Teach your dog to wear a muzzle, step by step!

Muzzle are quite the odd thing. If you’re not sure you should even be using one in the first place, or which type to buy, we have another post about that which you can find here.

To muzzle train a dog that has never worn one before, you’ll want to follow these short, incremental steps.

Pro tip :

– Take the muzzle off quickly once you’re done with the step. This way, your dog never takes it off itself : we want to stop while they’re still having fun and for them to look forward to the next opportunity they’ll have to put it on!

– If your dog shows signs of discomfort or tries to take the muzzle off before you’re done with your current step, let it! We want the dog to feel completely at ease with this process, and having a willing participant is a crucial part of that.

Warning : please read each and every step before you even start training. The videos will help give you an idea of what it should look like, watch them before you begin.

How do I know when to move from one step to the next?

Excellent question! You’re going to go off of what your dog shows you. Repeat each step 10 times:

  •  If your dog comfortably succeeds 9 or 10 out of 10 times, move on to the next step.

  •  If your dog succeeds 6 to 8 times out of 10, stay right where you are and go for another round of 10.

  • If your dog succeeds 4 or fewer times, meaning it consistently tries to get it’s head out before you’re done most of the time, go back a step. In fact, as soon as you have 5 failures in a set of 10, don’t even waste time finishing your 10, make things easier right away.

1. Once you have an appropriately sized muzzle, hold it snout-side in the palm of your hand and place your dog’s favourite treat inside. Let the dog go and eat the treat and remove the muzzle as soon as he’s gotten it.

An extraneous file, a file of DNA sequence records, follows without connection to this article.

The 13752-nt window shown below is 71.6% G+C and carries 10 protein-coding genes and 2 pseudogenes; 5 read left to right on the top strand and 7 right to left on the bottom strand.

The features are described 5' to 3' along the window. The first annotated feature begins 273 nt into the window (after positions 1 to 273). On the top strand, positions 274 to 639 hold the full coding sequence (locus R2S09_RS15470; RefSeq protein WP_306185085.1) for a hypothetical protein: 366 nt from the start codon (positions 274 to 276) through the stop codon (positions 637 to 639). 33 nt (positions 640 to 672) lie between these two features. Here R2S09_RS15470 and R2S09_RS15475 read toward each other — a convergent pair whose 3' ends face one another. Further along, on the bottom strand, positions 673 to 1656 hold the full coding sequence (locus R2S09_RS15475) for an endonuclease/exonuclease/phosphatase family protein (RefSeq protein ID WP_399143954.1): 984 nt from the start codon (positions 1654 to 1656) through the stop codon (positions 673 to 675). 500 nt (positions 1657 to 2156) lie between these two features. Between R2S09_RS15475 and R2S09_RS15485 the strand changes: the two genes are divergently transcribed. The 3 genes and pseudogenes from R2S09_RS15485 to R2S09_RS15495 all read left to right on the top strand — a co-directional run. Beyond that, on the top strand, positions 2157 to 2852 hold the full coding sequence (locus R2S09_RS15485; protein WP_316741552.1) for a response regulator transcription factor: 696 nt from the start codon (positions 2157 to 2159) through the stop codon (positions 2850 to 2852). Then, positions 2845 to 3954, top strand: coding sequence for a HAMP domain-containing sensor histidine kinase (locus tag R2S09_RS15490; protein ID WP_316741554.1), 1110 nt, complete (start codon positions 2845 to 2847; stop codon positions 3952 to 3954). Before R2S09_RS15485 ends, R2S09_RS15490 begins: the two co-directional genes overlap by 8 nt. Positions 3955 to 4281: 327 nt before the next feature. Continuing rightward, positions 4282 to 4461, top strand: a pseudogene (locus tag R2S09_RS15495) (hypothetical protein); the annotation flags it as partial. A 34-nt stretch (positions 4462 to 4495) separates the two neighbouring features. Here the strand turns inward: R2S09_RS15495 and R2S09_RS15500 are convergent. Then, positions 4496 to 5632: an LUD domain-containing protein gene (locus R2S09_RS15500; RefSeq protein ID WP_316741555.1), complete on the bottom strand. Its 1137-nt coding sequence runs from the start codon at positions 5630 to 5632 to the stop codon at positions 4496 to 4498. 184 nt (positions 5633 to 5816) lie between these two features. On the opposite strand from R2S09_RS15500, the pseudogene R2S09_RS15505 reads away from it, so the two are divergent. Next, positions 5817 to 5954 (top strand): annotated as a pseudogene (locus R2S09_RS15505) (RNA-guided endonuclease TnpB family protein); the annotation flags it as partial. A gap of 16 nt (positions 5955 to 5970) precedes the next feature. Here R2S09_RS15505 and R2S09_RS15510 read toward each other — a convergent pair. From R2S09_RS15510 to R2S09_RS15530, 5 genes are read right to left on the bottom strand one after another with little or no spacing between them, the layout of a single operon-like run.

Step one of the protocol

2. Offer the muzzle exactly like you did in step 1, but without the food inside (have some ready in your other hand!). Once your dog has gone in to investigate for food, praise and reward your dog with a treat through the muzzle. Remove the muzzle as soon as your dog got the treat.

3. Do the same thing, but wait for your dog to put it’s nose in and count two seconds without moving, then give your dog the treat and remove the muzzle!

Warning: if your dog has resource guarding issues, this next step could cause issues and should be done differently (explained below). If you think this might be your case but aren’t sure, you can contact us for help.

4. Find some very interesting and yummy food such as canned food, peanut butter, cheezewhiz…anything soft that your dog will go crazy for. Put some in a bowl, place the bowl between your knees and put the muzzle over it. Your dog can lick what’s inside the bowl by putting it’s head inside the muzzle. While your dog licks the bowl, bring the strap behind it’s head without fully tying it, remove everything and start over!

Alternative way to do this: With two people, one person will be holding the muzzle and moving the strap while the other continuously (every half second) pays the dog through the muzzle. Once the handling stops, so does the food!

Next, you’ll start tying the muzzle, but at it’s biggest possible setting so that it’s very loose. If your dog has no issues with having it’s ears touched, you can also keep the muzzle tied at it’s biggest settings and just pass the ears into it, as shown below.

As soon as the muzzle is on and the strap is behind your dog’s ear (at it’s largest setting), reward and remove!

5. Repeat step 4, but add the forehead strap if there is one on your muzzle.

Step 5 of the protocol

6. Repeat steps 4-5, with the straps adjusted to your dog’s head.

7. Offer the muzzle to your dog without the bowl. Tie the straps, reward and immediately take the muzzle off.

8. Put the muzzle on, encourage your dog to move around a few steps, reward and then take it off.

9. (Skip this step if you’re training the muzzle to prevent your dog from picking stuff off the floor) Put the muzzle on and then toss a bunch of kibble on the floor for your dog to pick up. It should last about 10 seconds, then we remove the muzzle!

10. Make your dog wear the muzzle for about 30 seconds, towards the end of a walk. Reward every 2-3 seconds with treats and praise profusely!

11. Progressively increase how long the muzzle stays on: 3, 5, 10 minutes.

12. Start using the muzzle in the context you trained it for : the entire walk, playing with other dogs, meeting a stranger, off-leash walking, etc. If it looks like the muzzle is starting to annoy your dog every now and then, call them to you and give them a treat. If your dog is unhappy with the muzzle most of the time, go back to step 11 and build your duration back up with more comfort and a longer end goal before you start using it again. You can also use it in other contexts to generalize that wearing the muzzle is fun: playing in the yard, training indoors, etc.

There you go, your dog is muzzle trained! Any questions? Send us a message!

Written by Nina Esmery, CTC. Translated by Stephane Fiset